Tampa Phosphate R. Co. v. Seaboard Coast Line R. Co.

Decision Date24 February 1970
Docket NumberNo. 26424.,26424.
Citation418 F.2d 387
CourtU.S. Court of Appeals — Fifth Circuit


James B. McDonough, Jr., Macfarlane, Ferguson, Allison & Kelly, David C. G. Kerr, Tampa, Fla., for appellant.

George C. Winn, Fowler, White, Collins, Gillen, Humkey & Trenam, James E. Thompson, William A. Gillen, Tampa, Fla., for appellee.

Jerome Nelson, Atty., I. C. C., John H. D. Wigger, Atty., Washington, D. C., for amicus curiae the United States and I. C. C.

Before JOHN R. BROWN, Chief Judge, and GEWIN and GOLDBERG, Circuit Judges.

Certiorari Denied February 24, 1970. See 90 S.Ct. 907.

GOLDBERG, Circuit Judge.

This case involves the right of a company to condemn lands in furtherance of its railroading ambitions after it has been denied a certificate of public convenience and necessity by the Interstate Commerce Commission. We must decide whether a federal district court has the power under 49 U.S.C.A. § 1(20)1 to issue an injunction against condemnation proceedings in state courts that are said to violate § 1(18) of the Interstate Commerce Act.2 We also find it necessary to consider what defenses, if any, may be asserted in opposition to the alleged violation.

The history of this case begins in July of 1965 when Tampa Phosphate Railroad Company (Tampa), a corporation not yet operating as a railroad, filed an application with the Interstate Commerce Commission (Commission) questing for authority to construct a railroad under Section 1(18)-1(22) of the Interstate Commerce Act. See 49 U.S.C.A. § 1(18)-1(22). In its application Tampa declared that the proposed railroad was intended primarily to transport phosphate rock and all products thereof to Port Sutton in Hillsborough County, Florida, from a point some thirty miles away in Polk County, Florida. Tampa prayed for the grant of a certificate authorizing construction of this railroad, and in the alternative for dismissal of its application as beyond the Commission's jurisdiction. Tampa contended in support of this alternative that (a) its proposed railroad would operate only in intrastate commerce, and (b) that the line would constitute a spur or industrial track within the exemption of 49 U.S.C.A. § 1(22).3

After hearings, the Interstate Commerce Commission examiner recommended denial of the application. He held that the Commission did have jurisdiction because the proposed railroad would operate in interstate commerce, and he found that the new trackage would not constitute a spur or industrial track within the meaning of § 1(22). He then denied Tampa's application, ruling that construction and operation had not been shown to be required by the present and future public convenience and necessity.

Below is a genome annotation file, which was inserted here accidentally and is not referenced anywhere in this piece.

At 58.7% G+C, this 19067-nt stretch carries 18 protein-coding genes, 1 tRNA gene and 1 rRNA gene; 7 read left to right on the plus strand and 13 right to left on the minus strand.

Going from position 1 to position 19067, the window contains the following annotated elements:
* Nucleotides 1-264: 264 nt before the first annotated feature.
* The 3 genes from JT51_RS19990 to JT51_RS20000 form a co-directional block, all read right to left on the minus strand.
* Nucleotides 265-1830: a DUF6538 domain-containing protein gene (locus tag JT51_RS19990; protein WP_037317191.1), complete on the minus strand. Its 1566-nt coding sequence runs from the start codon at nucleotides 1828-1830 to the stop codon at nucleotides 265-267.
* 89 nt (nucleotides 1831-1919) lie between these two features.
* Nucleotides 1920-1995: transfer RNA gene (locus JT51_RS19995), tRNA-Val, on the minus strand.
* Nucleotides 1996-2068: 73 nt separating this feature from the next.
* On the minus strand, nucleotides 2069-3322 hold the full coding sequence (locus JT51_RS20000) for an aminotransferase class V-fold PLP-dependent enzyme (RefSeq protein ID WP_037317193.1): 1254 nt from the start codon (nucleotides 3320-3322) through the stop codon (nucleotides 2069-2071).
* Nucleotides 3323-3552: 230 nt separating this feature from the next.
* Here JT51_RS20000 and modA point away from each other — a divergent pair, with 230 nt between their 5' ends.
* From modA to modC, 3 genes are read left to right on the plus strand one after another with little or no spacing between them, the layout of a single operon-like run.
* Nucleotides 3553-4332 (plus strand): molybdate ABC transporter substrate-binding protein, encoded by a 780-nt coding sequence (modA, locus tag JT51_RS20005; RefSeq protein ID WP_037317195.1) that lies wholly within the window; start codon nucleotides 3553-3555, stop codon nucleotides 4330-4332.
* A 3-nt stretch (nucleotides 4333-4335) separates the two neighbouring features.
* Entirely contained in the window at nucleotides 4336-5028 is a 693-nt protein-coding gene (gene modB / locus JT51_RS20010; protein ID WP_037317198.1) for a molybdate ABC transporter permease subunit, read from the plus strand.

Subsequent to the completion of the administrative hearing, the Interstate Commerce Commission found in a decision dated August 7, 1967, that "the findings and conclusions of the hearing examiner on matters of fact and law considered and disposed of in his report and recommended order are in all material respects proper and correct." The order of the examiner denying Tampa's application was thereupon affirmed and adopted by the Commission. No appeal was taken from this order.

Following the denial of its application, Tampa directed its full energies toward a series of condemnation suits then in progress in the state courts of Florida. The first and second of these suits had begun on October 13, 1965, in the Circuit Court of Hillsborough County, Florida, while Tampa's application was still pending before the Commission. The third suit began a short time later in the Circuit Court of Polk County, Florida. In all proceedings Tampa sought easements or rights-of-way for its proposed railroad across existing trackage of the Seaboard Coast Line Railroad Company (Seaboard). As authority for these easements, Tampa relied upon certain Florida eminent domain statutes permitting one railroad to cross the tracks of another railroad. See F.S.A. §§ 73.012, 73.021, 73.151, 360.01, 361.01. Seaboard opposed Tampa's petition in each state court and sought dismissal of the actions on the grounds, inter alia, that the proposed construction would be in interstate commerce and that the Commission had denied Tampa the requisite certificate. The Circuit Court of Polk County, apparently reserving its ruling on Seaboard's motion to dismiss, scheduled the matter for trial on December 18, 1967.

Meanwhile, Seaboard had initiated this suit in the United States District Court for the Middle District of Florida. Seaboard there sought an injunction to prevent Tampa from continuing condemnation proceedings against Seaboard's property, and further sought to enjoin Tampa from constructing or operating any railroad facilities without first procuring a certificate from the Commission. Tampa's actions were alleged to be in violation of § 1(18) of the Interstate Commerce Act, 49 U.S.C.A. § 1(18), and an injunction was sought under § 1(20) of the Act, 49 U.S.C.A. § 1(20), to prevent further violations.